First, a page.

Frequently Asked Questions
Are we a cat shelter?
Kempton Park Feral Felines is not a shelter based organization. The organization is run entirely by volunteers who offer their time and care free of charge.
I found a cat in my street, what should I do?
If a cat is found on the street and it is tame enough for you to approach, you need to:
a) Post on all local community WhatsApp and FB pages.
b) Report to your nearest vet and scan kitty for a microchip
c) Report to all local animal shelters and SPCA that you have the kitty in your care.
Owners will look for their kitty at nearest vets or shelters. If you cannot keep the kitty safe with you until the owners are found, kitty should be surrendered to your nearest animal shelter. ALWAYS request proof of ownership if anyone tries to claim the kitty NEVER hand over an animal unless you are convinced of the ownership.
I found kittens in my street, what should I do?
Kittens are seldom abandoned by their mother, but it does happen. The mother cat may be away to find food or she may be busy moving the kittens to a safer location. Firstly you need to asses the situation. If the kittens are in immediate danger then action should be taken immediately. Find a box and a clean old towel and place kittens in the box. If possible to do so, safely relocate the kittens to an area that is not too far from the original area so the mother can still find them. If the kittens are still very small and seems lethargic, dehydrated, cold or hungry immediate action needs to be taken. If you are not sure what to do please refer to our guide (maybe we can insert a link here? I can send you the info that is needed) Never feed a cold kitten, it can cause their death. Always make sure that the kitten’s body temperature is normal before attempting to feed it. Always monitor the situation to see if the mother cat returns, never leave kittens in direct sun or in the freezing cold while monitoring, If the mother does not show up after 2-4 hours (very small babies require feeding every two hours) then immediate action should be taken. If you are not equipped to handle the situation reach out to your nearest vet and ask who you can contact. Most vets will know the rescue organizations in the area. Vets are not equipped to deal with bottle feeding kittens so please do not drop them at your vet if they are very small. Keep an eye out for the mother cat and ensure that she gets sterilized to prevent future litters.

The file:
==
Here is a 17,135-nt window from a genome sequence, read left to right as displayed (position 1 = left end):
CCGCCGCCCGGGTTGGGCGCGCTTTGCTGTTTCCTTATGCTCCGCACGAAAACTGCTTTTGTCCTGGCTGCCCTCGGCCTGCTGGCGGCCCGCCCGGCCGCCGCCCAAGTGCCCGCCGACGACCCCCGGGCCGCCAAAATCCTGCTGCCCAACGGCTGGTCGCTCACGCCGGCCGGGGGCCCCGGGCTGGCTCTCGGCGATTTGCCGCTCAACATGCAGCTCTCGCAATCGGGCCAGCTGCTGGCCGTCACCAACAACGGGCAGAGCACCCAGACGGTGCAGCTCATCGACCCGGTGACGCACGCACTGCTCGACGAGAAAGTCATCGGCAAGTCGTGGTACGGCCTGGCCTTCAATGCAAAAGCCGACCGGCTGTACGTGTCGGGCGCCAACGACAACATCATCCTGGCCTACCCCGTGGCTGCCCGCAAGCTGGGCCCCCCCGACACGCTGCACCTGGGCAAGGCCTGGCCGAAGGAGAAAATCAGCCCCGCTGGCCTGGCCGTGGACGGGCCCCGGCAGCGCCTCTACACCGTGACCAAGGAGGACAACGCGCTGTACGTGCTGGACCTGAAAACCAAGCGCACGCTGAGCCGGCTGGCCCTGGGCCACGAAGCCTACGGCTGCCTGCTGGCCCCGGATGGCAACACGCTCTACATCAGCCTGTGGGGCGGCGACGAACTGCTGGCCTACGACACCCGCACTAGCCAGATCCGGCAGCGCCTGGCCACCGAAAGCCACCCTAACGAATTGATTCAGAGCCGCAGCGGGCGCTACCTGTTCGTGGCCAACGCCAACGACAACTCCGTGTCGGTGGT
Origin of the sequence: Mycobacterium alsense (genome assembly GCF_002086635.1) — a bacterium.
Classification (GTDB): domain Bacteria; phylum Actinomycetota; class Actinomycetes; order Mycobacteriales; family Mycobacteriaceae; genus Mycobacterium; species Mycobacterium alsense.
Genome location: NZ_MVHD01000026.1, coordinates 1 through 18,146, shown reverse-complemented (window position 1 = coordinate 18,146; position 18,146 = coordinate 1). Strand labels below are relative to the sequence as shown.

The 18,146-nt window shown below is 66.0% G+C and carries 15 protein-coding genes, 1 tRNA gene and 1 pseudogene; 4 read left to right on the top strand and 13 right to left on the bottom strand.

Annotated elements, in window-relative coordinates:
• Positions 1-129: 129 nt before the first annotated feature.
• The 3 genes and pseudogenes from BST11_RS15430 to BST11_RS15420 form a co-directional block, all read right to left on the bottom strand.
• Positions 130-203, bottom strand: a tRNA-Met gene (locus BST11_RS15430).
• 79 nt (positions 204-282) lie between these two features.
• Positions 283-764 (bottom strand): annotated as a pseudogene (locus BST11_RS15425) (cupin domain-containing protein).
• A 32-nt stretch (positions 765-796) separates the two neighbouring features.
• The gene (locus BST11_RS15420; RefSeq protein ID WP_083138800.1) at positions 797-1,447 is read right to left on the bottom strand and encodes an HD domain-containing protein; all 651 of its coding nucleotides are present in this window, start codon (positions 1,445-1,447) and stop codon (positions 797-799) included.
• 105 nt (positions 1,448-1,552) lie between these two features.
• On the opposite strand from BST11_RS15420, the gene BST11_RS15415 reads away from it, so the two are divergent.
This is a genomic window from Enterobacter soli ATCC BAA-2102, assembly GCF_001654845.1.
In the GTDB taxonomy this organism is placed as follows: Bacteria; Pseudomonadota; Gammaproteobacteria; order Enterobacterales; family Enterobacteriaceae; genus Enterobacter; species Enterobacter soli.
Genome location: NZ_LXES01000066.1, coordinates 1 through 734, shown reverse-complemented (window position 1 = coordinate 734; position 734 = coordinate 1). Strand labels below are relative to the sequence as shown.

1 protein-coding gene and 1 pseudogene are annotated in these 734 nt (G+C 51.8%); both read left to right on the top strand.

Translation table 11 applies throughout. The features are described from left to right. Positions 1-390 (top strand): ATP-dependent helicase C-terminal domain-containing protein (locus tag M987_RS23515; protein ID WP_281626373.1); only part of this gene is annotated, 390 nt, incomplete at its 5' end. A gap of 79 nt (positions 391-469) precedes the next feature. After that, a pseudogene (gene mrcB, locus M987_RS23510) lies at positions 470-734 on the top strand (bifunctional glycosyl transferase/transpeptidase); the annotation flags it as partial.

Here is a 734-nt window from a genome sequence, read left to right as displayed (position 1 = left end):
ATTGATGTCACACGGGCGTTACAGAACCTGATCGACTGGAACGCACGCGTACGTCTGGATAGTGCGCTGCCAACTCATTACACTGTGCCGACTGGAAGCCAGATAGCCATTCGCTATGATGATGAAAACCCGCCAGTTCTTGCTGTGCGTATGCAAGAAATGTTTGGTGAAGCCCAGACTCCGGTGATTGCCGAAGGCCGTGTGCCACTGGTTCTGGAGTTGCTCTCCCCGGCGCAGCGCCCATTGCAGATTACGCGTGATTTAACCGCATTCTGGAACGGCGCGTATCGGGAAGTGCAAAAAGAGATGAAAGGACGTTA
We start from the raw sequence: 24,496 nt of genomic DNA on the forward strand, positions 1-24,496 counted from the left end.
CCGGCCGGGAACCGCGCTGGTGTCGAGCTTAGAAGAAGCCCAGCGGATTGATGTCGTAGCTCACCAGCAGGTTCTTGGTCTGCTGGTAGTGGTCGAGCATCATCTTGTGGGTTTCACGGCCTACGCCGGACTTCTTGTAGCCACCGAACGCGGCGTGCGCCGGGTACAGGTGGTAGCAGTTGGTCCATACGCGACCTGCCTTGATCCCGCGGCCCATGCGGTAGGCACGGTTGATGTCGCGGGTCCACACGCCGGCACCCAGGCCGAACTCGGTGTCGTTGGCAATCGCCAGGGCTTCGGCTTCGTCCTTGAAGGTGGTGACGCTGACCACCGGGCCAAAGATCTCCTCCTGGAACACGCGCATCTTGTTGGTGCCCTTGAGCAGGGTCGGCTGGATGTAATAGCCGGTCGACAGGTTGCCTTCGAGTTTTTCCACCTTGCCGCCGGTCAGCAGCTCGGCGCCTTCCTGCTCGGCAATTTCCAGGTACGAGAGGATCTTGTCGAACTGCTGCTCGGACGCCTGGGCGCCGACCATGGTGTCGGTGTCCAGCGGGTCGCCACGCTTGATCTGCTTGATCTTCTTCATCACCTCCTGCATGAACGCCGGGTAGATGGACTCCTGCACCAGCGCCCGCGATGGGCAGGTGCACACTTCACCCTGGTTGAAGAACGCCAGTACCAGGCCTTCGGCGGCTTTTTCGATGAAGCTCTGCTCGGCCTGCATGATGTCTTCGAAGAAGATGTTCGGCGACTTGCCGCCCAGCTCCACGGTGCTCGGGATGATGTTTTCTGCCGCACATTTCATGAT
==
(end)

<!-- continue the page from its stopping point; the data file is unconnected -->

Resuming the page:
Is it safe to feed kittens milk?
Under NO circumstances should you feed a kitten cow’s milk or any other milk except for the milk that can be bought specifically for kittens at your nearest vet or vet store. Cows milk is extremally rich and will cause severe diarrhea and dehydration which will cause their death, even if diluted. Please see emergency kitten formula recipe here. This mixture is safe to use in case of extreme emergencies until you can get to a vet or vet store for the proper formula. Mix together 1 can of evaporated milk with 1 egg yolk ( NOT THE WHITE) and 1 tablespoon of sugar. Mix together very well and store in a airtight container in the fridge. When needed combine half of the mixture with cool, thoroughly boiled water and syringe feed kittens by holding them as flat on their stomachs as possible. Never force large amounts of milk into their mouths as the may inhale it into their lungs. Make sure that you “burp”the kitten afterwards but holding the kitten upright and close to your chest while gently tapping with two fingers on their backs.